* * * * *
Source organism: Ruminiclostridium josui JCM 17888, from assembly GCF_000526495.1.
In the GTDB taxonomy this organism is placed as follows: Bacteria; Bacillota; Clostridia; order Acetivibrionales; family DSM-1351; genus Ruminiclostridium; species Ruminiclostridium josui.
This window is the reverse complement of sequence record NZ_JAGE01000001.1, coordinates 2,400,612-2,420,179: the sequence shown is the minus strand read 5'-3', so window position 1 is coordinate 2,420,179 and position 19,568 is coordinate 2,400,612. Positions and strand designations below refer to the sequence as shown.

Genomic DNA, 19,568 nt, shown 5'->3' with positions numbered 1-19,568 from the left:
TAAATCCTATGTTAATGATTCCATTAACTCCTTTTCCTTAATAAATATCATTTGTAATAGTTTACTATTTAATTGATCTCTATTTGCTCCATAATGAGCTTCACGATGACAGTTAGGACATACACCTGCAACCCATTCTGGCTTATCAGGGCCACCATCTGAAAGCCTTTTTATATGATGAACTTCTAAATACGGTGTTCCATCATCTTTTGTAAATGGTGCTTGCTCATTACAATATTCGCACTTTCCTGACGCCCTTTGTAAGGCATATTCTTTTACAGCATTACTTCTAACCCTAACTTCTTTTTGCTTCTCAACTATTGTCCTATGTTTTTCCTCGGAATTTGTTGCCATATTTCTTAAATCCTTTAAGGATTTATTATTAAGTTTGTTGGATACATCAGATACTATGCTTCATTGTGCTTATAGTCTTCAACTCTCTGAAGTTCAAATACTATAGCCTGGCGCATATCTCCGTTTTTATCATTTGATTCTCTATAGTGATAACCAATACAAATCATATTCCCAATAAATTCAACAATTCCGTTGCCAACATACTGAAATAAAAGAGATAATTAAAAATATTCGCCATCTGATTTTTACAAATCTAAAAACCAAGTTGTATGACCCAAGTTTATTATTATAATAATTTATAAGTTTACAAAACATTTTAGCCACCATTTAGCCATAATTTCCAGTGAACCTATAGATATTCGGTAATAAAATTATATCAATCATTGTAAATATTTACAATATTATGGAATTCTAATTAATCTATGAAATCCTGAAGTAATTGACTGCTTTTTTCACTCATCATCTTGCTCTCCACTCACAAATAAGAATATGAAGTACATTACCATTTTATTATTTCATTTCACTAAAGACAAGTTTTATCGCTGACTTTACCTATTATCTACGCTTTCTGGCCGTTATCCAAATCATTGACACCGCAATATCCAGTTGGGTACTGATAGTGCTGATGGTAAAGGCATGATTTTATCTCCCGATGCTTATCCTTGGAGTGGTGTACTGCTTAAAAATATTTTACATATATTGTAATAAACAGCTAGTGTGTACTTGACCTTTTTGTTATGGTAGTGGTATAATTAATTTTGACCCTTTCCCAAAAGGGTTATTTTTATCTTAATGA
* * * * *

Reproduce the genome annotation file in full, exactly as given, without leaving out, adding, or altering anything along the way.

Source organism: Ruminiclostridium josui JCM 17888, from assembly GCF_000526495.1.
In the GTDB taxonomy this organism is placed as follows: Bacteria; Bacillota; Clostridia; order Acetivibrionales; family DSM-1351; genus Ruminiclostridium; species Ruminiclostridium josui.
This window is the reverse complement of sequence record NZ_JAGE01000001.1, coordinates 2,400,612-2,420,179: the sequence shown is the minus strand read 5'-3', so window position 1 is coordinate 2,420,179 and position 19,568 is coordinate 2,400,612. Positions and strand designations below refer to the sequence as shown.

Genomic DNA, 19,568 nt, shown 5'->3' with positions numbered 1-19,568 from the left:
TAAATCCTATGTTAATGATTCCATTAACTCCTTTTCCTTAATAAATATCATTTGTAATAGTTTACTATTTAATTGATCTCTATTTGCTCCATAATGAGCTTCACGATGACAGTTAGGACATACACCTGCAACCCATTCTGGCTTATCAGGGCCACCATCTGAAAGCCTTTTTATATGATGAACTTCTAAATACGGTGTTCCATCATCTTTTGTAAATGGTGCTTGCTCATTACAATATTCGCACTTTCCTGACGCCCTTTGTAAGGCATATTCTTTTACAGCATTACTTCTAACCCTAACTTCTTTTTGCTTCTCAACTATTGTCCTATGTTTTTCCTCGGAATTTGTTGCCATATTTCTTAAATCCTTTAAGGATTTATTATTAAGTTTGTTGGATACATCAGATACTATGCTTCATTGTGCTTATAGTCTTCAACTCTCTGAAGTTCAAATACTATAGCCTGGCGCATATCTCCGTTTTTATCATTTGATTCTCTATAGTGATAACCAATACAAATCATATTCCCAATAAATTCAACAATTCCGTTGCCAACATACTGAAATAAAAGAGATAATTAAAAATATTCGCCATCTGATTTTTACAAATCTAAAAACCAAGTTGTATGACCCAAGTTTATTATTATAATAATTTATAAGTTTACAAAACATTTTAGCCACCATTTAGCCATAATTTCCAGTGAACCTATAGATATTCGGTAATAAAATTATATCAATCATTGTAAATATTTACAATATTATGGAATTCTAATTAATCTATGAAATCCTGAAGTAATTGACTGCTTTTTTCACTCATCATCTTGCTCTCCACTCACAAATAAGAATATGAAGTACATTACCATTTTATTATTTCATTTCACTAAAGACAAGTTTTATCGCTGACTTTACCTATTATCTACGCTTTCTGGCCGTTATCCAAATCATTGACACCGCAATATCCAGTTGGGTACTGATAGTGCTGATGGTAAAGGCATGATTTTATCTCCCGATGCTTATCCTTGGAGTGGTGTACTGCTTAAAAATATTTTACATATATTGTAATAAACAGCTAGTGTGTACTTGACCTTTTTGTTATGGTAGTGGTATAATTAATTTTGACCCTTTCCCAAAAGGGTTATTTTTATCTTAATGA